No grant, but gate study moves ahead
VOORHEESVILLE — The village board’s application for a grant to enhance the rail trail corridor that runs through the village was denied, but the board plans to go ahead with trail improvements on a smaller scale, according to Mayor Robert Conway.
Also, the board continued its quest to quiet train whistles for the CSX tracks that run through the village by filing a Notice of Intent to create a quiet zone.
The board requested a $1.2 million grant through the Transportation Alternatives Program in June to allow the development of the Grove Street trailhead of the rail trail with a rail museum and additional parking in Voorheesville’s downtown business district. Two weeks ago, the board learned its application had been denied.
“We were notified that some of the things we had submitted on the grant…they felt was not transportation-related,” Conway told The Enterprise.
At the board’s August workshop, the board agreed to speak with the New York State Department of Transportation to discuss the denial. Some of the items on the application were “minor submissions or not intended to be included” in the grant, but were described to give a broad understanding of the project, Conway said.
“The grant application is very in-depth. We listed all the components and elements of what we were planning on doing,” including costs, he said.
“Not all the issues they listed were minor,” he said. “We wanted to make sure we understood the nature of the denial.”
In February, Gov. Andrew Cuomo announced that $50 million in federal funding was available statewide from the Federal Highway Administration through the TAP program. The state DOT is administering the program, which will fund a variety of alternative transportation projects, including the construction of bicycle and pedestrian facilities.
“We’ll still move forward on some of the things on our own with our own staff…obviously not at $1.2 million,” Conway said.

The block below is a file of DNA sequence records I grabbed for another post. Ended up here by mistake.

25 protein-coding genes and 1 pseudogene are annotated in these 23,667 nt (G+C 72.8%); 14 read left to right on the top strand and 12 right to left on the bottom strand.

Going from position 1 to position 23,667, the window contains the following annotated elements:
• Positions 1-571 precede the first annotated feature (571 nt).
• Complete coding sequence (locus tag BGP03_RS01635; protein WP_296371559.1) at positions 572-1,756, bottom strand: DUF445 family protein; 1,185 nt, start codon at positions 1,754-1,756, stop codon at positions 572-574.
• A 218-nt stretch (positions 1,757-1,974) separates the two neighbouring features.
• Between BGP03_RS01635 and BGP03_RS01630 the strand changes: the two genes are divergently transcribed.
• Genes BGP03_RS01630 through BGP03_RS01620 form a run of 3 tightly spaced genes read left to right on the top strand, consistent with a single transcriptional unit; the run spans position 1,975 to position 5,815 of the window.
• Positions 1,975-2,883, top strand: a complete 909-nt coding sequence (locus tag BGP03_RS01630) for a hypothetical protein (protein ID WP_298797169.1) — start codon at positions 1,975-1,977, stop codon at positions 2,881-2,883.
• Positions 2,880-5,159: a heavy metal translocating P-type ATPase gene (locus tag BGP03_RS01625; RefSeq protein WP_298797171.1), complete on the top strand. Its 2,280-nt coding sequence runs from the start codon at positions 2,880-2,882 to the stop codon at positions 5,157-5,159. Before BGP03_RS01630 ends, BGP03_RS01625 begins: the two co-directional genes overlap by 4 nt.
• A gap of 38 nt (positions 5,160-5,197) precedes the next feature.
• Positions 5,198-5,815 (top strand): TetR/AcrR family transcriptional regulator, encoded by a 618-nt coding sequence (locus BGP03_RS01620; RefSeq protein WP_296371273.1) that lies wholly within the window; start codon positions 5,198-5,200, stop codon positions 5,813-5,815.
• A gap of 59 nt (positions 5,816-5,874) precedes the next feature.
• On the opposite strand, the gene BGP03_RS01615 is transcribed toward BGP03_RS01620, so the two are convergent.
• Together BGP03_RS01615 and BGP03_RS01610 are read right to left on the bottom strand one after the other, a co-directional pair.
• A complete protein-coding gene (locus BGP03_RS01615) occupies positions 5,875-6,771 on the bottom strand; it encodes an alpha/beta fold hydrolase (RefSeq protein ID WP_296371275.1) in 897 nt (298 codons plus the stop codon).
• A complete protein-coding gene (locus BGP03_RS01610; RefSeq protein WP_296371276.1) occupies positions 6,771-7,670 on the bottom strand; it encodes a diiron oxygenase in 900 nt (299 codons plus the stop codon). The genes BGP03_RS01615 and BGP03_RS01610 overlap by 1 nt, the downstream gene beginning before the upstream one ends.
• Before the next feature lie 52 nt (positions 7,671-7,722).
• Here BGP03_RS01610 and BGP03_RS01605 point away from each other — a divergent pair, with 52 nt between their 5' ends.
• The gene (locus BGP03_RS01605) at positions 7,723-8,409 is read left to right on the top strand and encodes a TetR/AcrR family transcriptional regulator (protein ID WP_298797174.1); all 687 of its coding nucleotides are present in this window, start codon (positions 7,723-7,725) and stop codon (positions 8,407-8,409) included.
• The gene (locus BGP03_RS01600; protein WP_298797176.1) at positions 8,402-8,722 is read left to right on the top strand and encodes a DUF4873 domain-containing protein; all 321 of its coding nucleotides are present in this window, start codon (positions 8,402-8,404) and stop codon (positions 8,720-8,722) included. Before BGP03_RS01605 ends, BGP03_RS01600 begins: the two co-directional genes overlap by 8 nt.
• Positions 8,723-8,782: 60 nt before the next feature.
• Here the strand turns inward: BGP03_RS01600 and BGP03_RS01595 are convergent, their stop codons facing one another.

He said the village may work on the rail trail between Voorheesville Avenue down to Grove Street.
“We can clear that last remaining section and do some grading…at the Grove Street intersection to create additional parking,” Conway said. Any work done would be within the current budget, he said.
“We could probably do some preliminary things this year, but we’ll have to see how we can fit it into the schedule…for next spring. The trail does get a fair amount of use in the winter season,” he said.
Had the plan been approved, the improvements could have increased the demand for local businesses, Conway said.
“I think we can still accomplish that,” he said. “We certainly haven’t given up the project.”
The village may reapply next year, he said.
Earlier this month, the village completed its preparation of the Notice of Intent so that the Albany County Department of Public Works could submit the NOI to the Federal Railroad Administration and CSX.
“It’s part of the process,” Conway said about the filing. “It’s something that is required as we move toward the study of the quiet zone. I want to say it’s complicated — a matter of gathering different pieces of information and submitting them. The timeline is not something we have control over.”
The next step is to “bring in engineers to begin the study,” Conway said. The village will pay for engineering services contracted out by CSX, he said.
The study, estimated last year at $27,000 by a Committee for a Quiet Zone volunteer engineer, received a $27,500 grant from the Albany County Legislature this spring.
Committee members acknowledged the grant on their website www.voorheesvilleqz.com:
“The Committee for a Quiet Zone in Voorheesville would like to thank County Legislators [L. Michael] Mackey and [Herbert] Reilly, and Mayor Conway for their efforts in securing funding for the design.”
Conway told The Enterprise that the village is at the mercy of other agencies’ schedules.
“There is, at least, progress,” he said.